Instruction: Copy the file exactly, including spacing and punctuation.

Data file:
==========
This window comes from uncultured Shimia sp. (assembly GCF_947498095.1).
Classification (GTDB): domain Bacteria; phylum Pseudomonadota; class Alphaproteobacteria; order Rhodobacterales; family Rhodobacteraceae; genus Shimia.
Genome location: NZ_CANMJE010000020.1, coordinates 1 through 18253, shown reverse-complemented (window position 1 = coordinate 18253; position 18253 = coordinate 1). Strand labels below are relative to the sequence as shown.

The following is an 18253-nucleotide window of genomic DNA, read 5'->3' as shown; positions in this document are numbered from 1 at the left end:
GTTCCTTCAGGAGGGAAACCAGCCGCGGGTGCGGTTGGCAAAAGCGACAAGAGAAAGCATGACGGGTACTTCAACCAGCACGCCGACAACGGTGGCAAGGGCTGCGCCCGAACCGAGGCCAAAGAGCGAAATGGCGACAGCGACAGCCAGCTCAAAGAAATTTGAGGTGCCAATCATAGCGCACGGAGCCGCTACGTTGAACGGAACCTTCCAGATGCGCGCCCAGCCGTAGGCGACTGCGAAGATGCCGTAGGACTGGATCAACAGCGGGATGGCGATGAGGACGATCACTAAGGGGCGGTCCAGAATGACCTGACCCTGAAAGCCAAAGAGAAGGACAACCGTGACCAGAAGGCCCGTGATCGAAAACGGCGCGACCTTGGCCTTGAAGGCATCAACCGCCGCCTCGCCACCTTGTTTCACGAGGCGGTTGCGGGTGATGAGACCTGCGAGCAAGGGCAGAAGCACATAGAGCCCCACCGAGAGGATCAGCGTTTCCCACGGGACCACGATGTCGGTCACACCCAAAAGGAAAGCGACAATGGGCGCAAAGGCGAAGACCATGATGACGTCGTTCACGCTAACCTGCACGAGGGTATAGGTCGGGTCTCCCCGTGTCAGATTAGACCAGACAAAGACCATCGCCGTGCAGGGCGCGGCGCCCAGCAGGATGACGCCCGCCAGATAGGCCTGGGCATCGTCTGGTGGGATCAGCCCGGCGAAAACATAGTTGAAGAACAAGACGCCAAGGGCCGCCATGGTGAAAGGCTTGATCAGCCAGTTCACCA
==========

This window comes from uncultured Shimia sp. (assembly GCF_947498095.1).
Classification (GTDB): domain Bacteria; phylum Pseudomonadota; class Alphaproteobacteria; order Rhodobacterales; family Rhodobacteraceae; genus Shimia.
Genome location: NZ_CANMJE010000020.1, coordinates 1 through 18253, shown reverse-complemented (window position 1 = coordinate 18253; position 18253 = coordinate 1). Strand labels below are relative to the sequence as shown.

The following is an 18253-nucleotide window of genomic DNA, read 5'->3' as shown; positions in this document are numbered from 1 at the left end:
GTTCCTTCAGGAGGGAAACCAGCCGCGGGTGCGGTTGGCAAAAGCGACAAGAGAAAGCATGACGGGTACTTCAACCAGCACGCCGACAACGGTGGCAAGGGCTGCGCCCGAACCGAGGCCAAAGAGCGAAATGGCGACAGCGACAGCCAGCTCAAAGAAATTTGAGGTGCCAATCATAGCGCACGGAGCCGCTACGTTGAACGGAACCTTCCAGATGCGCGCCCAGCCGTAGGCGACTGCGAAGATGCCGTAGGACTGGATCAACAGCGGGATGGCGATGAGGACGATCACTAAGGGGCGGTCCAGAATGACCTGACCCTGAAAGCCAAAGAGAAGGACAACCGTGACCAGAAGGCCCGTGATCGAAAACGGCGCGACCTTGGCCTTGAAGGCATCAACCGCCGCCTCGCCACCTTGTTTCACGAGGCGGTTGCGGGTGATGAGACCTGCGAGCAAGGGCAGAAGCACATAGAGCCCCACCGAGAGGATCAGCGTTTCCCACGGGACCACGATGTCGGTCACACCCAAAAGGAAAGCGACAATGGGCGCAAAGGCGAAGACCATGATGACGTCGTTCACGCTAACCTGCACGAGGGTATAGGTCGGGTCTCCCCGTGTCAGATTAGACCAGACAAAGACCATCGCCGTGCAGGGCGCGGCGCCCAGCAGGATGACGCCCGCCAGATAGGCCTGGGCATCGTCTGGTGGGATCAGCCCGGCGAAAACATAGTTGAAGAACAAGACGCCAAGGGCCGCCATGGTGAAAGGCTTGATCAGCCAGTTCACCA